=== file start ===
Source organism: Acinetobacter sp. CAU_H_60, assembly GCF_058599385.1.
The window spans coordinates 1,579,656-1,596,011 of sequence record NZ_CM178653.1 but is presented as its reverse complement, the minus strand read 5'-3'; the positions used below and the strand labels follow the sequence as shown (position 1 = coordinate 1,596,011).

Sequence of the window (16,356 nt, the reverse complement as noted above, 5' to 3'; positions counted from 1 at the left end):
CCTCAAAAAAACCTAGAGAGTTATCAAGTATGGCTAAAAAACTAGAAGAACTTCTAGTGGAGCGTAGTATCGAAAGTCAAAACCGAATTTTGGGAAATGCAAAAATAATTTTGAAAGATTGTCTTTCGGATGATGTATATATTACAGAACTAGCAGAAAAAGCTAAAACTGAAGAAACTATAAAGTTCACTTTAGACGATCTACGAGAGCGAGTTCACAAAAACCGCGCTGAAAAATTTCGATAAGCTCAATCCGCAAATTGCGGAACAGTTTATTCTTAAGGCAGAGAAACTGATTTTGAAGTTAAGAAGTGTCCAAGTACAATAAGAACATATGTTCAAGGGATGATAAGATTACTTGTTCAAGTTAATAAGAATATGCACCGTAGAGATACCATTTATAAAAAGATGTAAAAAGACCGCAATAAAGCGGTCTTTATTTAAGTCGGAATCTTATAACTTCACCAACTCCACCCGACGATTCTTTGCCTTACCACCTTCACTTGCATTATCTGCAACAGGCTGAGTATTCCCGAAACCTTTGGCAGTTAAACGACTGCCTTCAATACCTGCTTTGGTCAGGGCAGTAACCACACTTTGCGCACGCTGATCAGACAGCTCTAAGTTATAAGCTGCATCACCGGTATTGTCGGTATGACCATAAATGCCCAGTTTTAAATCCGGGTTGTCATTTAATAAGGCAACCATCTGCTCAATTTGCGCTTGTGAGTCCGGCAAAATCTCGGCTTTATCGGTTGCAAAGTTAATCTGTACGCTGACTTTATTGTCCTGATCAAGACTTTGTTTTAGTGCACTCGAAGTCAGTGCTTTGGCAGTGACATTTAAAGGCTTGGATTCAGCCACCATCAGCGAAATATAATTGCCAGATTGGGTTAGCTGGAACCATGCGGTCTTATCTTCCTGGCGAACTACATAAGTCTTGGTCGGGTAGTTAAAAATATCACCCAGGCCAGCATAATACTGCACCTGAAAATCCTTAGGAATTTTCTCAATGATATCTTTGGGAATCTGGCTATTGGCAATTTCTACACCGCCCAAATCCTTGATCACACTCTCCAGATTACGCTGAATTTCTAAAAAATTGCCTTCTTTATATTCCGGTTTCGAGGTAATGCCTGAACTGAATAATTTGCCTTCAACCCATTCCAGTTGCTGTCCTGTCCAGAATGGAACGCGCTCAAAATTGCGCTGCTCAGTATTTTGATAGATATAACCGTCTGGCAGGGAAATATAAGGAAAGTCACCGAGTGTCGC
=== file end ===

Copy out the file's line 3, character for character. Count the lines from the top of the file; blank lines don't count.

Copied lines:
Sequence of the window (16,356 nt, the reverse complement as noted above, 5' to 3'; positions counted from 1 at the left end):